The packaging – including, for the first time, a gatefold sleeve – looks great. The big draw for collectors is the inclusion on side one of Too Much Love Will Kill You, Queen’s version of which first appeared on the post-Freddie Made in Heaven album. We can take the ‘long lost’ tag with a heaped spoonful of salt – Brian is particularly prone to hyperbole of this sort. The album was never ‘lost’ in any sort of literal sense. Too Much Love Will Kill You was pulled from the original release at the last minute because of a dispute about royalties (two outsiders were involved in the writing of it).
CD1 is the 2011 remaster of the album. No surprise there, but it would have been nice to have the additional track on this version of the album as well, if only for those of us who don’t own a record player.
CD3, meanwhile, is called Alternative Miracle, a rather hit and miss collection of non-album B-sides and extended remixes. The standout tracks are Hang On In There and My Life Has Been Saved – either or indeed both of which could and should have been included on the Miracle album itself. A different version of My Life Has Been Saved, originally the B-side of Scandal, appeared on the Made in Heaven album, but this is a better, more guitar-driven version of the song.
The extended remixes, on the other hand, are a bit of a letdown. Twelve-inch singles, with additional tracks and/or extended remixes, were an 80s thing, working best when they developed a song in a way that sounded natural and seamless – Back Chat, say, or I Want to Break Free (except for the hideous mashup at the end). The remixes of Breakthru and The Invisible Man, on the other hand, just sound like the producer experimenting with various effects after too much Southern Comfort.
Alternative Miracle also includes live versions of the older Queen songs Stone Cold Crazy and My Melancholy Blues. They were additional tracks on the fifth single, The Miracle, included to promote the (fairly dire) Rare Live video that was released at roughly the same time. It’s why Guitar World could get away with saying in the introduction to their interview feature with Brian that the box set includes “live cuts”.
There were no concerts, of course, for reasons we all now know, and so there are no live tracks to supplement the studio material.
CD4 – Miracu-mentals – is made up of instrumentals and backing tracks. That’s definitely one for fans only, I would suggest, as is CD5, which features two radio interviews, including the Queen for an Hour BBC interview with Mike Read that is already available elsewhere. Meanwhile, the DVD and BluRay discs are extremely disappointing. As with CD5, much (if not all) of the content is available elsewhere, and there just isn’t enough of it – videos for five singles and a few mini-documentaries. People on my favourite Queen message board who know a lot more than I do about the technical side of things are disappointed that the videos have not been fully upgraded (except apparently for I Want It All).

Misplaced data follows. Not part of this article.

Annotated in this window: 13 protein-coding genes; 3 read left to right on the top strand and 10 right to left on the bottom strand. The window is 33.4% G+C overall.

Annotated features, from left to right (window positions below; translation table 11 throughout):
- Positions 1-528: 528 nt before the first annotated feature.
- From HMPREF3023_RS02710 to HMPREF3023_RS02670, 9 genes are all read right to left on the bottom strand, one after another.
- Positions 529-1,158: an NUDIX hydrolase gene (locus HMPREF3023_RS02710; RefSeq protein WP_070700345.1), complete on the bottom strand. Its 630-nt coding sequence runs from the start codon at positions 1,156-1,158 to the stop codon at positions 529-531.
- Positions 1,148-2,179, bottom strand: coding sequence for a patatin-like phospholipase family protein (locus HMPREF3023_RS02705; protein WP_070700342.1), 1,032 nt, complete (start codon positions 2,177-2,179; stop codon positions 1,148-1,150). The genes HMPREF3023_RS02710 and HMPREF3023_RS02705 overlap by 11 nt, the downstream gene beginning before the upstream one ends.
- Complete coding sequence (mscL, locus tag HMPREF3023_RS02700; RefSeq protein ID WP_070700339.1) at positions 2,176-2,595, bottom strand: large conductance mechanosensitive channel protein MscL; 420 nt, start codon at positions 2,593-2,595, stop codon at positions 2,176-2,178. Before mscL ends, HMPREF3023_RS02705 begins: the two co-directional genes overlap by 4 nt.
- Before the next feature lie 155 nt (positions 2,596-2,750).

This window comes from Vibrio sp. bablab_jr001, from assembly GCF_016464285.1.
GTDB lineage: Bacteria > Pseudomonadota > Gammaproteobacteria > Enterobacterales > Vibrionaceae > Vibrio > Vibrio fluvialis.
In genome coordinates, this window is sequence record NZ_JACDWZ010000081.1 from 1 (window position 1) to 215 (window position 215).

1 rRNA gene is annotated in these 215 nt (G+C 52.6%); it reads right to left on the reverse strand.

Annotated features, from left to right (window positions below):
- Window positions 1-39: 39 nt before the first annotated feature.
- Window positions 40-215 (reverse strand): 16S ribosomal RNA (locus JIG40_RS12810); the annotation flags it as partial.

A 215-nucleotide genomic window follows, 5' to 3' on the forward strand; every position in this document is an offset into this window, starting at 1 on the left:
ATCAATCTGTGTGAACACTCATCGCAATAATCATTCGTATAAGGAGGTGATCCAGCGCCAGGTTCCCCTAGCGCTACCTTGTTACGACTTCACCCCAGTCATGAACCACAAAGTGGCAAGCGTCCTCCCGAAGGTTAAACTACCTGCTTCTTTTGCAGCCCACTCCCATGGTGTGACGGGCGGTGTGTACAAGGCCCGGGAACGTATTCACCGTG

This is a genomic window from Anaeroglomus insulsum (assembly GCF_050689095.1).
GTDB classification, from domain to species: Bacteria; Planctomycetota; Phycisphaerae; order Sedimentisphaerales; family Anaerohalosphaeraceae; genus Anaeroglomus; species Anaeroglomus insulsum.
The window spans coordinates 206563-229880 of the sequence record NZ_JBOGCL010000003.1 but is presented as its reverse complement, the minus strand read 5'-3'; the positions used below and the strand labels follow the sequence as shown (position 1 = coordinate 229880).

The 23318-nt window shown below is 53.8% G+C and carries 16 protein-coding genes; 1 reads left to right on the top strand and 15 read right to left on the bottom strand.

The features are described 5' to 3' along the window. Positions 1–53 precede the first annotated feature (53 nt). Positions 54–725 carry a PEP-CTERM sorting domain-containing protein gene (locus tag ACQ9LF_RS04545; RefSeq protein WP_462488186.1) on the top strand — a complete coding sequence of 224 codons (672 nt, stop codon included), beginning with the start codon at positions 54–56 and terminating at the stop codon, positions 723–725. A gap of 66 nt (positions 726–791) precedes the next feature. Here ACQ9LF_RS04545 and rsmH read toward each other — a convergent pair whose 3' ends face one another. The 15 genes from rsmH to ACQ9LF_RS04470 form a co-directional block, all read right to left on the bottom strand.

There’s also a hardback book. It’s all nice and glossy, as you would expect, but (again) there just isn’t enough content to fill 70-odd pages. The opening chapter tells us everything we need to know about the album and then we get chapters on each of the five videos. There are quotes aplenty, but you quickly realise that many of them come from either the DVD/BluRay content or the radio interviews.
The book that came with the News of the World box set is packed with great shots from their 1977–78 US and European tours. The Miracle book also has lots of photos – some of them, gosh, previously unseen – but they are mainly from the video shoots. Why not just watch the videos?!
The Scandal video on the DVD/BluRay exemplifies the problem. It’s obvious from the audio commentary (previously available on the Greatest Video Hits 2 DVD) that Scandal isn’t one of Roger’s favourites – either the song or the video. In fact, he is scathing about both. That’s fine when it’s one of seventeen songs, but less so when there are only five to watch – ie 20% of the total. Turn to the relevant chapter of the book and we find his less than gushing remarks reproduced there as well.
And so, is it in fact all worth it?
The answer perhaps depends on what you expect from a ‘collector’s edition’. To be fair, The Miracle: Collector’s Edition does what it suggests on the tin (well, box cover): it brings together in one place most if not all Miracle-related music and promotional products (including some postcards and posters and other bits and bobs that I haven’t mentioned) that a collector would presumably want to collect. And as a massive, massive bonus it also contains some real gems – the work-in-progress stuff and the ‘new’ tracks.
But if the words ‘box set’ make you think primarily of previously unreleased material, The Miracle: Collector’s Edition is likely to leave you feeling underwhelmed, and you are probably better off (in more ways than one) settling for the ‘deluxe edition’ – ie CDs 1 and 2 – for roughly £20. Either that or stream it – Amazon Music has CDs 1–3 available but not the equivalent from the News of the World box set.
There is talk on the aforementioned Queen message board about doing something similar for the Innuendo album. If so, exactly the same problem will surely arise – the lack of previously unreleased material. If they are thinking of another box set – and judging by the sales figures for this kind of product that’s a big if – the case for making the next one Live Killers seems to me unanswerable.
Starting here, every Queen song ranked – plus an explanation of the rationale and ground rules I adopted
Reflections on Queen’s very first live album, 40-ish years after its release
Growing up as a Queen fan: teenage tales told through 10 Queen-related objects